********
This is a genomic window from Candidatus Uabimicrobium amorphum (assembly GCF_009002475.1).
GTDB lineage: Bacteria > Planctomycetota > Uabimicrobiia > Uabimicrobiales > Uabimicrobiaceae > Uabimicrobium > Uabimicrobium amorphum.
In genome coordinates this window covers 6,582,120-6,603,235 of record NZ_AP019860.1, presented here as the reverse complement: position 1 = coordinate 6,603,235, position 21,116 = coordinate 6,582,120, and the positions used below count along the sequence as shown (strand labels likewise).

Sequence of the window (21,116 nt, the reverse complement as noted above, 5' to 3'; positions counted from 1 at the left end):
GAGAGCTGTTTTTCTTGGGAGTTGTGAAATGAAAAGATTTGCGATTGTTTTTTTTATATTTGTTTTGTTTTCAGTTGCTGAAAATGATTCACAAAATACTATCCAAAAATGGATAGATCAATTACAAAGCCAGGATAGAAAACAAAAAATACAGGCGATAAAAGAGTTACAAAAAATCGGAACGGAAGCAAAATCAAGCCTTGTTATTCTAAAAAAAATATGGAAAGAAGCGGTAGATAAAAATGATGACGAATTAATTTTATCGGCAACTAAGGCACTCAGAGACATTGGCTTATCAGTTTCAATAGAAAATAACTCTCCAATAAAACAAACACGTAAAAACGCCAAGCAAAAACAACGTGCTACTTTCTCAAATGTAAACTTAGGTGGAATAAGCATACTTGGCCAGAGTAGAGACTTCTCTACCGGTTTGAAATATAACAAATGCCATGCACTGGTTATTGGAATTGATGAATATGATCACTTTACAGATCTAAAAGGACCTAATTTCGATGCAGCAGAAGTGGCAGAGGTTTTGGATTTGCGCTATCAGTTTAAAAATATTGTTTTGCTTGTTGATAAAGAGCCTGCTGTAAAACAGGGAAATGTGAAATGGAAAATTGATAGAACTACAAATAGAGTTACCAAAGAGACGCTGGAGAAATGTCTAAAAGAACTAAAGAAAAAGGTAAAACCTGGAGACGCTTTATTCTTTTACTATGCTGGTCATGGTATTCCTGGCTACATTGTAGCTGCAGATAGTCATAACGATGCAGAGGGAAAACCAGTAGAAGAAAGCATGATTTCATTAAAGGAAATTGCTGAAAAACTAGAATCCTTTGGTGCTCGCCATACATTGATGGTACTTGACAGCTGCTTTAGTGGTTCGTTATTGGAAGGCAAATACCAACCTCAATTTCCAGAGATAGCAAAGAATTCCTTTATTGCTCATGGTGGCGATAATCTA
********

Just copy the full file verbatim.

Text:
This is a genomic window from Candidatus Uabimicrobium amorphum (assembly GCF_009002475.1).
GTDB lineage: Bacteria > Planctomycetota > Uabimicrobiia > Uabimicrobiales > Uabimicrobiaceae > Uabimicrobium > Uabimicrobium amorphum.
In genome coordinates this window covers 6,582,120-6,603,235 of record NZ_AP019860.1, presented here as the reverse complement: position 1 = coordinate 6,603,235, position 21,116 = coordinate 6,582,120, and the positions used below count along the sequence as shown (strand labels likewise).

Sequence of the window (21,116 nt, the reverse complement as noted above, 5' to 3'; positions counted from 1 at the left end):
GAGAGCTGTTTTTCTTGGGAGTTGTGAAATGAAAAGATTTGCGATTGTTTTTTTTATATTTGTTTTGTTTTCAGTTGCTGAAAATGATTCACAAAATACTATCCAAAAATGGATAGATCAATTACAAAGCCAGGATAGAAAACAAAAAATACAGGCGATAAAAGAGTTACAAAAAATCGGAACGGAAGCAAAATCAAGCCTTGTTATTCTAAAAAAAATATGGAAAGAAGCGGTAGATAAAAATGATGACGAATTAATTTTATCGGCAACTAAGGCACTCAGAGACATTGGCTTATCAGTTTCAATAGAAAATAACTCTCCAATAAAACAAACACGTAAAAACGCCAAGCAAAAACAACGTGCTACTTTCTCAAATGTAAACTTAGGTGGAATAAGCATACTTGGCCAGAGTAGAGACTTCTCTACCGGTTTGAAATATAACAAATGCCATGCACTGGTTATTGGAATTGATGAATATGATCACTTTACAGATCTAAAAGGACCTAATTTCGATGCAGCAGAAGTGGCAGAGGTTTTGGATTTGCGCTATCAGTTTAAAAATATTGTTTTGCTTGTTGATAAAGAGCCTGCTGTAAAACAGGGAAATGTGAAATGGAAAATTGATAGAACTACAAATAGAGTTACCAAAGAGACGCTGGAGAAATGTCTAAAAGAACTAAAGAAAAAGGTAAAACCTGGAGACGCTTTATTCTTTTACTATGCTGGTCATGGTATTCCTGGCTACATTGTAGCTGCAGATAGTCATAACGATGCAGAGGGAAAACCAGTAGAAGAAAGCATGATTTCATTAAAGGAAATTGCTGAAAAACTAGAATCCTTTGGTGCTCGCCATACATTGATGGTACTTGACAGCTGCTTTAGTGGTTCGTTATTGGAAGGCAAATACCAACCTCAATTTCCAGAGATAGCAAAGAATTCCTTTATTGCTCATGGTGGCGATAATCTA